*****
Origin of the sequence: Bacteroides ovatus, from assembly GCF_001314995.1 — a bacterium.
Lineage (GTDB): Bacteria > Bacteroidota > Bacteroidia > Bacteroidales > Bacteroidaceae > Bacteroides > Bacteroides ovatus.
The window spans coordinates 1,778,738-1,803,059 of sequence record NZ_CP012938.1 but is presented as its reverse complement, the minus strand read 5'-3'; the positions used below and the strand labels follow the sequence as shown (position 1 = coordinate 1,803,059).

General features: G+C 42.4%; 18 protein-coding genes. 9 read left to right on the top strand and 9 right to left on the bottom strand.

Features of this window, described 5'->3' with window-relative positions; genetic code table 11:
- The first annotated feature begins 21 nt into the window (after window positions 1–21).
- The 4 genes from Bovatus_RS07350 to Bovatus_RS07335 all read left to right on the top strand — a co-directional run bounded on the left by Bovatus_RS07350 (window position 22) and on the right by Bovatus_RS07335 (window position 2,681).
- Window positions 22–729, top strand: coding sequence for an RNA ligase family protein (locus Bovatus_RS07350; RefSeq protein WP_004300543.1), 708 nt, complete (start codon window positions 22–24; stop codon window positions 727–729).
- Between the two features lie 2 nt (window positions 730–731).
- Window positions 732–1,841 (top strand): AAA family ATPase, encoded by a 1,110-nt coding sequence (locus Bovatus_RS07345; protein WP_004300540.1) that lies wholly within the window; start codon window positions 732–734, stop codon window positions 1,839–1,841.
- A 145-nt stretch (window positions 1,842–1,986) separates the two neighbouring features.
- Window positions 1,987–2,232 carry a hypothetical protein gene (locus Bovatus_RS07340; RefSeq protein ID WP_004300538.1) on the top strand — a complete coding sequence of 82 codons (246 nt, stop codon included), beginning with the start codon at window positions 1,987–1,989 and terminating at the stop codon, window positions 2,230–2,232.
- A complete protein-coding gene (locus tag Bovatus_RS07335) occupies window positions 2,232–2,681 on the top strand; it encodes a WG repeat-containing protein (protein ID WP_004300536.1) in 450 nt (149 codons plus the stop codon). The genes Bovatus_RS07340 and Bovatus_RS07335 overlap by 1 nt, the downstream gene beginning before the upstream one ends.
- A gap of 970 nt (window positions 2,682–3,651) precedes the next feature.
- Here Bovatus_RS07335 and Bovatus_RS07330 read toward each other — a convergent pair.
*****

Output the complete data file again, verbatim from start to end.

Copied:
Origin of the sequence: Bacteroides ovatus, from assembly GCF_001314995.1 — a bacterium.
Lineage (GTDB): Bacteria > Bacteroidota > Bacteroidia > Bacteroidales > Bacteroidaceae > Bacteroides > Bacteroides ovatus.
The window spans coordinates 1,778,738-1,803,059 of sequence record NZ_CP012938.1 but is presented as its reverse complement, the minus strand read 5'-3'; the positions used below and the strand labels follow the sequence as shown (position 1 = coordinate 1,803,059).

General features: G+C 42.4%; 18 protein-coding genes. 9 read left to right on the top strand and 9 right to left on the bottom strand.

Features of this window, described 5'->3' with window-relative positions; genetic code table 11:
- The first annotated feature begins 21 nt into the window (after window positions 1–21).
- The 4 genes from Bovatus_RS07350 to Bovatus_RS07335 all read left to right on the top strand — a co-directional run bounded on the left by Bovatus_RS07350 (window position 22) and on the right by Bovatus_RS07335 (window position 2,681).
- Window positions 22–729, top strand: coding sequence for an RNA ligase family protein (locus Bovatus_RS07350; RefSeq protein WP_004300543.1), 708 nt, complete (start codon window positions 22–24; stop codon window positions 727–729).
- Between the two features lie 2 nt (window positions 730–731).
- Window positions 732–1,841 (top strand): AAA family ATPase, encoded by a 1,110-nt coding sequence (locus Bovatus_RS07345; protein WP_004300540.1) that lies wholly within the window; start codon window positions 732–734, stop codon window positions 1,839–1,841.
- A 145-nt stretch (window positions 1,842–1,986) separates the two neighbouring features.
- Window positions 1,987–2,232 carry a hypothetical protein gene (locus Bovatus_RS07340; RefSeq protein ID WP_004300538.1) on the top strand — a complete coding sequence of 82 codons (246 nt, stop codon included), beginning with the start codon at window positions 1,987–1,989 and terminating at the stop codon, window positions 2,230–2,232.
- A complete protein-coding gene (locus tag Bovatus_RS07335) occupies window positions 2,232–2,681 on the top strand; it encodes a WG repeat-containing protein (protein ID WP_004300536.1) in 450 nt (149 codons plus the stop codon). The genes Bovatus_RS07340 and Bovatus_RS07335 overlap by 1 nt, the downstream gene beginning before the upstream one ends.
- A gap of 970 nt (window positions 2,682–3,651) precedes the next feature.
- Here Bovatus_RS07335 and Bovatus_RS07330 read toward each other — a convergent pair.